By Steve Weinstein
By Devon Maloney
By Tessa Stuart
By Alison Flowers
By Albert Samaha
By Jesse Jarnow
By Eric Tsetsi
By Raillan Brooks
Cowboy, a middle-aged man notable for his gold Geronimo belt buckle and old-fashioned beret, says his lucky number is seven. He always bets on seven. But it must not be too lucky, because he gambles every day. A jumpy fellow, he spends his Sundays shuttling between Aqueduct Avenue, the nearby liquor store, and other gambling parlors in Bronx laundromats. Sometimes, he goes to Yonkers. He lives in another building in the neighborhood.
As Cowboy strolls out of 2320 Aqueduct, he passes Eva Perry and her husband, Thomas, who are returning from church. The Perrys have the misfortune of living on the first floor, and their windows face the street, so they can see and hear the everyday drama of the building—a drama they are not fond of.
"When I first moved here, it was like Park Avenue," says Eva, who wears a conservative plaid skirt and a small gold cross over her blouse. "You thought you were in the country. You could hear a pin drop." She shakes her head after Cowboy saunters by. "You didn't have none of this." She lives roughly 20 feet from the gambling parlor, but insists that she's only vaguely aware of it. What really bothers her are the kids who play in the hallway, bouncing balls at all hours. The couple, who has lived in the building for three decades, recalls the days when new tenants had to go through an application process and be screened. "Now it's just welfare and Section 8," Eva says. Every June, for the past three years, neighborhood punks have smashed her front window, and ever year, it takes months to get the landlord—first Jake the Snake and then Siegel's SG2—to fix it. Since SG2 bought the building, in February 2007, the city's Housing Preservation and Development agency made 85 emergency repair visits because SG2 was taking too long. (The city billed SG2, and the company paid.)
As Eva goes on about the kids, a man standing outside of the building beside her reminds her of the Utility Closet Story. The man is Adolph Santana, president of the building's tenants association. Eva gives him a look—as if he's mentioning something she just wants to forget. Then, reluctantly, she explains: Over the past few years, when the front door was perennially unlocked, prostitutes had been using the utility closet on the first floor for business. Tenants on the first floor complained a lot about it, and eventually, the super nailed a two-by-four across the closet door. It didn't really help, Santana said, because the prostitutes just moved to a nearby radiator. "You wouldn't believe what goes on here," Eva says quietly.
To contend with the chaos, the tenants in the building—mostly working-class African-Americans and people of Caribbean descent—have learned to keep to themselves. They mind their own business and avoid their neighbors.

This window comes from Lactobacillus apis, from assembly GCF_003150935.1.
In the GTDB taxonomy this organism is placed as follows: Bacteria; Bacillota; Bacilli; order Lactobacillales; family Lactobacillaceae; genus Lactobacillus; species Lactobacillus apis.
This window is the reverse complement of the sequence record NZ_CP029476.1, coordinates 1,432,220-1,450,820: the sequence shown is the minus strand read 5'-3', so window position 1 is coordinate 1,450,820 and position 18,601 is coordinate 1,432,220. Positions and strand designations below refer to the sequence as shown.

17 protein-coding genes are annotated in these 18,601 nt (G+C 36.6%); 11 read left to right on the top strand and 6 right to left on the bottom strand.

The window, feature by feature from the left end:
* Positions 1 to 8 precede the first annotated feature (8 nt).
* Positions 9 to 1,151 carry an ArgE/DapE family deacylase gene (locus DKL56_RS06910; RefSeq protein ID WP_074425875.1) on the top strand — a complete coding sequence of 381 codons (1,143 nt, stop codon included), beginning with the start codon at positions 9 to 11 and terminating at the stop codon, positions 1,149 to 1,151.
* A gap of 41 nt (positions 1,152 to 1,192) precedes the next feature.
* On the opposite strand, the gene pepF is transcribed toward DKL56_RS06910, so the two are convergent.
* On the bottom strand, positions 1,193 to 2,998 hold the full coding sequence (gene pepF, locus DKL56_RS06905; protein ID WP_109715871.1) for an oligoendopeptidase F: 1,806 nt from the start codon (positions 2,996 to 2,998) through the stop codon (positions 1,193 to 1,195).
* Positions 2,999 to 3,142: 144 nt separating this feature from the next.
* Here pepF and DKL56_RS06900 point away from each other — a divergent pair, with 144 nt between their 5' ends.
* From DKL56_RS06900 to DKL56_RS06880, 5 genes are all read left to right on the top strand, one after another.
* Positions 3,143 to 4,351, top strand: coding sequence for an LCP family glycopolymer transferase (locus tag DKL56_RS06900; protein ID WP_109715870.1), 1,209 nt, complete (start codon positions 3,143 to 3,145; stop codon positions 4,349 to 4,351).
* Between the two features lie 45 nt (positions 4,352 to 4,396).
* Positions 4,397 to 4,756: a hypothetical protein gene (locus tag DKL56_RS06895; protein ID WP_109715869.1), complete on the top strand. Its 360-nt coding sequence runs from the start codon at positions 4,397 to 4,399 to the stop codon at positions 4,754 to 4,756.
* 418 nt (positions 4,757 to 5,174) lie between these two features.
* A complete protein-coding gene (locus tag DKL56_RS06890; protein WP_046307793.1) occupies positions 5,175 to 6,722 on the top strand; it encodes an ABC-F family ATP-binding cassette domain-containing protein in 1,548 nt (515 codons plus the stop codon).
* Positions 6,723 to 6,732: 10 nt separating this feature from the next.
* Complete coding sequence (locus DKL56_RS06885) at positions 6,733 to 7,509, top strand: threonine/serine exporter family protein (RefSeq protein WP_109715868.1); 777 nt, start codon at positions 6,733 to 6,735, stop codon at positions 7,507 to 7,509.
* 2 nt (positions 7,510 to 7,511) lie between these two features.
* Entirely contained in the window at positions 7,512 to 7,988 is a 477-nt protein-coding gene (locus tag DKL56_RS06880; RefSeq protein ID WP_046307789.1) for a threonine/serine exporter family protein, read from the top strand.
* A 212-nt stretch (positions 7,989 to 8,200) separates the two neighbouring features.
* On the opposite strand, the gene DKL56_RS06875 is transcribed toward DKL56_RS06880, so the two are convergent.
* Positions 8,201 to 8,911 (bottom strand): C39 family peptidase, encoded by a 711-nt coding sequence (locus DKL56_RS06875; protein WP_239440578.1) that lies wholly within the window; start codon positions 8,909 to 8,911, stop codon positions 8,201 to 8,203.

For the most part, they accept that there's a cyclical nature to their being under siege: The landlords install a lock on the front door. Someone breaks it. Drug dealers and prostitutes move in. The tenants complain to the landlords and call 311. They wait and wait and, eventually, it gets fixed. Sometime after, someone busts the front-door lock, and the drug dealers and prostitutes come back. With great skepticism, the tenants hope each new landlord and super will be better than the last.
To get to Jacob Selechnik's office, you take the 1 train to 281st Street. You pass a Dominican diner on Broadway, and then you walk through a parking lot and descend stairs to an unmarked door. You wouldn't know that you were entering the office of a very rich man.
Selechnik's office is full of kitchen cabinets, haphazardly stacked on top of each other. Other than the cabinets, the office is relatively bare. Motivational phrases that you see in offices are tacked on a bulletin board. Elsewhere, the walls are adorned with a large photograph of Selechnik's grown daughters that looks as if it was taken in the '80s, and a portrait of a rabbi. Selechnik's desk has no computer—he appears to know every aspect of his business by heart. "Of course I'll talk to you," he says, offering a seat. "As long as you don't put me on a blacklist." Despite the fact that the Voice had put him on its famed "Worst Landlords" list numerous times—he landed there in 2006 for having 15,260 housing-code violations on 110 properties in the Bronx—he seems happy to talk. First, he explains the kitchen cabinets: He manufactures them himself—it's cheaper that way. "Do you know how much you can get a cabinet for at wholesale, at Home Depot?" he says. "$110. And how much do I make them for? $75." He pauses, and his cell phone rings. "We're counting pennies here!"
He remembers 2320 Aqueduct Avenue right away. "I loved that building!" he exclaims. "The lobby with those beautiful chimneys! The rooms are very large—beautiful apartments! Apartment 4J has two bedrooms with a big foyers. I promise, you or I would love to live there."
Selechnik insists that he kept the building well-maintained. Then he turns to the deal with SG2. "This company made an offer," he says, a Yiddish lilt turning the statement into a question. "And, well, I'm not getting any younger." He is 65. "It was a decent offer," he adds, and the buildings hadn't even been on the market when SG2 approached him.